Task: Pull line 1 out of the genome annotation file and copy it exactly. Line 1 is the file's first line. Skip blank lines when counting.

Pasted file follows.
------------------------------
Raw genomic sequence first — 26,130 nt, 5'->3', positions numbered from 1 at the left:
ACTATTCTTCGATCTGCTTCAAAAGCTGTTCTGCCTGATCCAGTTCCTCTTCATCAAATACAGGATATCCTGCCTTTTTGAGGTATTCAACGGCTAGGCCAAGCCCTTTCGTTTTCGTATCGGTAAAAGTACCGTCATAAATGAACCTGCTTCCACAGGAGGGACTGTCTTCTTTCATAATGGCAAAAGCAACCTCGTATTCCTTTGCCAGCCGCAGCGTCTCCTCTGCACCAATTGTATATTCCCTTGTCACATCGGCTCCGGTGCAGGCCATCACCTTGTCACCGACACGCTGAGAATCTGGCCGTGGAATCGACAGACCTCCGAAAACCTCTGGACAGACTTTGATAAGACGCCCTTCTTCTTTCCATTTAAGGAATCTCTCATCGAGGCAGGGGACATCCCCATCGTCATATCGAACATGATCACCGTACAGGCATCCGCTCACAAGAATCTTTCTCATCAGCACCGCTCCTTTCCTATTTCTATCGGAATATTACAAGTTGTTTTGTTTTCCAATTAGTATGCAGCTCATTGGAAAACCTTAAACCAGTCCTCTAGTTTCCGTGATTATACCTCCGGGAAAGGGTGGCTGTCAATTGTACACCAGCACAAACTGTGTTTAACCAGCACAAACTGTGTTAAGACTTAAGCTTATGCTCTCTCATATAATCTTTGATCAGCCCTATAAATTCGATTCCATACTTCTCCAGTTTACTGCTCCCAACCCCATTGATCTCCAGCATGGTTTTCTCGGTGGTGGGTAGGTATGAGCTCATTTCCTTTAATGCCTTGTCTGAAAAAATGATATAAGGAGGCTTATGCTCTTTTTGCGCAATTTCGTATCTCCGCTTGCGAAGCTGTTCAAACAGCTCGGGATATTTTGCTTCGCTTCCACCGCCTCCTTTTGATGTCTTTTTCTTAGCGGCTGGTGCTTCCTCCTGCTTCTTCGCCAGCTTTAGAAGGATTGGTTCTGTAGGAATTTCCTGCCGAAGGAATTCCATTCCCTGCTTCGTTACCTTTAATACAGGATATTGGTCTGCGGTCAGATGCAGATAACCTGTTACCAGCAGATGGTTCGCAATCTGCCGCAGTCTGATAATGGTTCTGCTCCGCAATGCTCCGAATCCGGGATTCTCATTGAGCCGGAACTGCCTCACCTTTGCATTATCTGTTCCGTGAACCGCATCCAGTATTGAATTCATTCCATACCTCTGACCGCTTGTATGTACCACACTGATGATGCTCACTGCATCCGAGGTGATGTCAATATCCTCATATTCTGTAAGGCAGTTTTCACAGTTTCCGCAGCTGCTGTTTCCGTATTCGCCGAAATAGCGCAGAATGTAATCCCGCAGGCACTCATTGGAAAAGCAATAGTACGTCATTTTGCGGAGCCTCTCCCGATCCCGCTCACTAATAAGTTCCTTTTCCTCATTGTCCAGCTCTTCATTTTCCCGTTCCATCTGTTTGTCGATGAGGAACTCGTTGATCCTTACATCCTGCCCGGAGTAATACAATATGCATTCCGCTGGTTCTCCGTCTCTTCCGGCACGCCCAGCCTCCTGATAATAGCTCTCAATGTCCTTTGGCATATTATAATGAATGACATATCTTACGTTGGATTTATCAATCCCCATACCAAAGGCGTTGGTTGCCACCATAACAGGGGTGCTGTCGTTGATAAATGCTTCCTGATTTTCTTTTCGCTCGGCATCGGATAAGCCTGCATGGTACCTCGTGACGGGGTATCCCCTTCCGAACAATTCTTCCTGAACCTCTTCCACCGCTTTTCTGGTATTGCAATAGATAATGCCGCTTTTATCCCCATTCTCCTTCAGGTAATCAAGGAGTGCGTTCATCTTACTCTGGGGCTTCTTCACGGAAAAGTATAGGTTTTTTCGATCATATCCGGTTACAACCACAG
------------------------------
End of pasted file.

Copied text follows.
Raw genomic sequence first — 26,130 nt, 5'->3', positions numbered from 1 at the left: